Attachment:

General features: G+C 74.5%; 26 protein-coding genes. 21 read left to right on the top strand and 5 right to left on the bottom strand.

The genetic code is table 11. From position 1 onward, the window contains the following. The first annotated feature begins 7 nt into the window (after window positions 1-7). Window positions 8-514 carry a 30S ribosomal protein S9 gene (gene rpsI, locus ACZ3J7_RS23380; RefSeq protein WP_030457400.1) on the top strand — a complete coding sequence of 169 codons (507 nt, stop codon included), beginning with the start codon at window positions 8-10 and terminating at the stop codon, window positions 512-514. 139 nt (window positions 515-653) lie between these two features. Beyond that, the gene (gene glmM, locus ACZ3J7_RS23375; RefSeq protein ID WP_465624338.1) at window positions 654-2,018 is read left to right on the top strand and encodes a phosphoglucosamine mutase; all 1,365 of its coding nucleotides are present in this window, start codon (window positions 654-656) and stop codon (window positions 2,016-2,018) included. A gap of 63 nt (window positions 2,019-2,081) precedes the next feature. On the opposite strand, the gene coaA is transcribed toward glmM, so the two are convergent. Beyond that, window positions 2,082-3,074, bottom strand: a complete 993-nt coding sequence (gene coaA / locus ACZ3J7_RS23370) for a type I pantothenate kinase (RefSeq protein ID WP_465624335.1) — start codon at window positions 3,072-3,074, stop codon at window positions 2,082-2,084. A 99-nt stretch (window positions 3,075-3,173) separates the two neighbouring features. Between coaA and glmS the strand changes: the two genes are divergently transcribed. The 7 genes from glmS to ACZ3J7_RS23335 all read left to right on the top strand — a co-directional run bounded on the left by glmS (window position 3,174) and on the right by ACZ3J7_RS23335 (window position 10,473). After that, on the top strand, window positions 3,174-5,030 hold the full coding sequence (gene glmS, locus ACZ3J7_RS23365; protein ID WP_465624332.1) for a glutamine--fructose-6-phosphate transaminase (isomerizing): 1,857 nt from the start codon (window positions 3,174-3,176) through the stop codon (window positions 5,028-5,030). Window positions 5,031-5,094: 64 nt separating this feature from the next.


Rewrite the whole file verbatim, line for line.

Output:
General features: G+C 74.5%; 26 protein-coding genes. 21 read left to right on the top strand and 5 right to left on the bottom strand.

The genetic code is table 11. From position 1 onward, the window contains the following. The first annotated feature begins 7 nt into the window (after window positions 1-7). Window positions 8-514 carry a 30S ribosomal protein S9 gene (gene rpsI, locus ACZ3J7_RS23380; RefSeq protein WP_030457400.1) on the top strand — a complete coding sequence of 169 codons (507 nt, stop codon included), beginning with the start codon at window positions 8-10 and terminating at the stop codon, window positions 512-514. 139 nt (window positions 515-653) lie between these two features. Beyond that, the gene (gene glmM, locus ACZ3J7_RS23375; RefSeq protein ID WP_465624338.1) at window positions 654-2,018 is read left to right on the top strand and encodes a phosphoglucosamine mutase; all 1,365 of its coding nucleotides are present in this window, start codon (window positions 654-656) and stop codon (window positions 2,016-2,018) included. A gap of 63 nt (window positions 2,019-2,081) precedes the next feature. On the opposite strand, the gene coaA is transcribed toward glmM, so the two are convergent. Beyond that, window positions 2,082-3,074, bottom strand: a complete 993-nt coding sequence (gene coaA / locus ACZ3J7_RS23370) for a type I pantothenate kinase (RefSeq protein ID WP_465624335.1) — start codon at window positions 3,072-3,074, stop codon at window positions 2,082-2,084. A 99-nt stretch (window positions 3,075-3,173) separates the two neighbouring features. Between coaA and glmS the strand changes: the two genes are divergently transcribed. The 7 genes from glmS to ACZ3J7_RS23335 all read left to right on the top strand — a co-directional run bounded on the left by glmS (window position 3,174) and on the right by ACZ3J7_RS23335 (window position 10,473). After that, on the top strand, window positions 3,174-5,030 hold the full coding sequence (gene glmS, locus ACZ3J7_RS23365; protein ID WP_465624332.1) for a glutamine--fructose-6-phosphate transaminase (isomerizing): 1,857 nt from the start codon (window positions 3,174-3,176) through the stop codon (window positions 5,028-5,030). Window positions 5,031-5,094: 64 nt separating this feature from the next.